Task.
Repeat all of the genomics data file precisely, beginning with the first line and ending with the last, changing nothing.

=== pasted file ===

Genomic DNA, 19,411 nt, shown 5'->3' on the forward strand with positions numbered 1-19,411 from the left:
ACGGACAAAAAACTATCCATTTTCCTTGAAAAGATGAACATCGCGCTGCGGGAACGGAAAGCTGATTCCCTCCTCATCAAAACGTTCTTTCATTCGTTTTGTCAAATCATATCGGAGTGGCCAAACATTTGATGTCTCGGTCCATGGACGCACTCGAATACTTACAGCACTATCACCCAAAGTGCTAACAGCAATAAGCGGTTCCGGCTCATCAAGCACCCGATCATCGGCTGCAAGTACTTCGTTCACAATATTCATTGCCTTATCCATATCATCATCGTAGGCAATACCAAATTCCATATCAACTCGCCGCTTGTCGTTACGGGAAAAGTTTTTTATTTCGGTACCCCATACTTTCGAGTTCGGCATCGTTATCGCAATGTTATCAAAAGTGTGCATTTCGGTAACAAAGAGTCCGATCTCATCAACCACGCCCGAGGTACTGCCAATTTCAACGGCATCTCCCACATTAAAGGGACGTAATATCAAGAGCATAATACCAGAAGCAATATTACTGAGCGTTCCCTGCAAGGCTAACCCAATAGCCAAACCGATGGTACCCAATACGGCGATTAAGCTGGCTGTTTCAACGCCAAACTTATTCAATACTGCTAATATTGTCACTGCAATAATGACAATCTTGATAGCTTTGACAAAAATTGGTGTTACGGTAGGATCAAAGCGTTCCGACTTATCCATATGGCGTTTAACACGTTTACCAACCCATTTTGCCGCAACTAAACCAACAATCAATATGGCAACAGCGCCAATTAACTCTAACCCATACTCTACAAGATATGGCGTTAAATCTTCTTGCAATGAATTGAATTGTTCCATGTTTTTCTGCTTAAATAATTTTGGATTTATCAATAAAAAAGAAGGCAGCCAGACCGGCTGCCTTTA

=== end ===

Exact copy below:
Genomic DNA, 19,411 nt, shown 5'->3' on the forward strand with positions numbered 1-19,411 from the left:
ACGGACAAAAAACTATCCATTTTCCTTGAAAAGATGAACATCGCGCTGCGGGAACGGAAAGCTGATTCCCTCCTCATCAAAACGTTCTTTCATTCGTTTTGTCAAATCATATCGGAGTGGCCAAACATTTGATGTCTCGGTCCATGGACGCACTCGAATACTTACAGCACTATCACCCAAAGTGCTAACAGCAATAAGCGGTTCCGGCTCATCAAGCACCCGATCATCGGCTGCAAGTACTTCGTTCACAATATTCATTGCCTTATCCATATCATCATCGTAGGCAATACCAAATTCCATATCAACTCGCCGCTTGTCGTTACGGGAAAAGTTTTTTATTTCGGTACCCCATACTTTCGAGTTCGGCATCGTTATCGCAATGTTATCAAAAGTGTGCATTTCGGTAACAAAGAGTCCGATCTCATCAACCACGCCCGAGGTACTGCCAATTTCAACGGCATCTCCCACATTAAAGGGACGTAATATCAAGAGCATAATACCAGAAGCAATATTACTGAGCGTTCCCTGCAAGGCTAACCCAATAGCCAAACCGATGGTACCCAATACGGCGATTAAGCTGGCTGTTTCAACGCCAAACTTATTCAATACTGCTAATATTGTCACTGCAATAATGACAATCTTGATAGCTTTGACAAAAATTGGTGTTACGGTAGGATCAAAGCGTTCCGACTTATCCATATGGCGTTTAACACGTTTACCAACCCATTTTGCCGCAACTAAACCAACAATCAATATGGCAACAGCGCCAATTAACTCTAACCCATACTCTACAAGATATGGCGTTAAATCTTCTTGCAATGAATTGAATTGTTCCATGTTTTTCTGCTTAAATAATTTTGGATTTATCAATAAAAAAGAAGGCAGCCAGACCGGCTGCCTTTA